California Assembly Health Committee Clears Bill to Keep, Improve End of Life Option Act

SB 380 Gains Momentum, Heads to Assembly Judiciary Committee
June 22, 2021

(Sacramento, CA) Compassion & Choices Action Network today thanked the California State Assembly Health Committee for passing Senate Bill 380 by a vote of 10-3.  SB 380, co-authored by Sen. Susan Talamantes Eggman (D-Stockton) and Assemblymember Jim Wood (D-Santa Rosa), would improve access to the California End of Life Option Act and make it permanent. The bill now moves to the Assembly Judiciary Committee.

Sen. Susan Talamantes Eggman in a grey blazer, yellow shirt, and black mask with her hand over her heart, speaking about SB 380

Senator Susan Talamantes Eggman speaking about SB 380 on June 22, 2021 in front of the Assembly Health Committee.

This month marks the five-year anniversary of the implementation of California’s End of Life Option Act. The law gives mentally capable, terminally ill adults with six months or less to live the option to request a prescription for medication they can decide to take to peacefully end unbearable suffering. The legislation included a provision that would expire at the end of 2025 unless new legislation is passed.

“We applaud Assembly Health Committee Chair Wood for his leadership in helping to improve and make the California End of Life Option Act permanent,” said Kim Callinan, president/CEO of the Compassion & Choices Action Network, who testified at the hearing before the vote. “Thank you for voting and taking a bold, compassionate step towards bringing peace of mind to many terminally ill Californians and their families.” 

SB 380 would remove regulatory roadblocks to accessing the End of Life Option Act that impede or prevent hundreds of qualified terminally-ill adult Californians from using medical aid-in-dying to peacefully end their suffering. It would make several important improvements to the End of Life Option Act, including:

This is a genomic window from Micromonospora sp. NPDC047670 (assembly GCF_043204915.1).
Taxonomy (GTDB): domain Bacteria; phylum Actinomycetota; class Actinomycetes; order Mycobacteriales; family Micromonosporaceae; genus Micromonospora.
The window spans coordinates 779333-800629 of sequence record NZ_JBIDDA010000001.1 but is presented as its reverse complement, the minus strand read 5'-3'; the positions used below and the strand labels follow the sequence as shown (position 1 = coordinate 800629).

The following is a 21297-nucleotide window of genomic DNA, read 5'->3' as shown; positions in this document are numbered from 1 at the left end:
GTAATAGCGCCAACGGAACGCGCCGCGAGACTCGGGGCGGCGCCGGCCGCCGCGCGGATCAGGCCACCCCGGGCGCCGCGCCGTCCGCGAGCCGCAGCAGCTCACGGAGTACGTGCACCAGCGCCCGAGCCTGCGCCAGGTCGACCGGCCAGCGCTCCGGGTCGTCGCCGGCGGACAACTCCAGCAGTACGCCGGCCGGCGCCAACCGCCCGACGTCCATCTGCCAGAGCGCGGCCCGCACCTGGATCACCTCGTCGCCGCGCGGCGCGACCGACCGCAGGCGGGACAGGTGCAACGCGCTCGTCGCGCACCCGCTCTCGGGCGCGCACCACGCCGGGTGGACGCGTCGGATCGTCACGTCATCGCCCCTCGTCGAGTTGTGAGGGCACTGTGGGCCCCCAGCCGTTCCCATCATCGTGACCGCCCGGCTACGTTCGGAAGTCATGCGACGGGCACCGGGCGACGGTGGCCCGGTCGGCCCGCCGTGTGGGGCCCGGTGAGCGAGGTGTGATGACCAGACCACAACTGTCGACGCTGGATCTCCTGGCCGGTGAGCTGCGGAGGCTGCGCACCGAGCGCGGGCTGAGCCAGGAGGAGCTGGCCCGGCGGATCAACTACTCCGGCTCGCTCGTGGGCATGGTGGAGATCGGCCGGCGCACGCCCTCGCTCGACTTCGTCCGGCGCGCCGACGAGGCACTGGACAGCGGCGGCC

• Eliminate the original law’s sunset clause, making it a permanent statute.
  • Reduce the mandatory minimum 15-day waiting period between the two oral requests for aid-in-dying medication to 48 hours for all eligible patients. (In April, New Mexico’s governor signed a similar medical aid-in-dying law passed by the state legislature in March that requires a 48-hour waiting period between the time the prescription is written and when it is filled.)
  • Healthcare systems and hospices would have to post their medical aid-in-dying policies on their websites, increasing transparency for terminally ill patients who need prompt access to this information.

Nearly 2,000 mentally capable, terminally ill California adults with six months or less to live have received a prescription for medical aid in dying to peacefully end unbearable suffering since the End of Life Option Act took effect on June 9, 2016, according to data collected by the California Department of Public Health through December 31, 2019.

In the five years of access to medical aid in dying in California, the safeguards and protections in the End of Life Option Act have proven effective, with no reported instances of abuse or coercion. The law works safely for those who can access it, but there is evidence that many eligible patients are unable to access the law. 

A study by Kaiser Permanente Southern California shows one-third of terminally ill adults who request to use the End of Life Option Act died before completing the time-consuming process. The current process under the law, including the 15-day waiting period, in reality often takes weeks or months to finish. Using this one-third ratio, nearly 1,000 individuals statewide have died before obtaining a prescription (approximately 275 people on an annual basis) vs. the nearly 2,000 who completed the process and received prescriptions for medical aid-in-dying. 

This bipartisan bill has been endorsed by both the Libertarian Party of California and the California Democratic Party as well as the Dolores Huerta Foundation and the American Nurses Association of California. 

For more information about SB 380, Click HERE.



Compassion & Choices is comprised of two organizations that improve care and expand options at life’s end: Compassion & Choices (501(c)(3)) educates, empowers, defends, and advocates; the Compassion & Choices Action Network (501(c)(4)) focuses exclusively on legislation, ballot campaigns, and limited electoral work.

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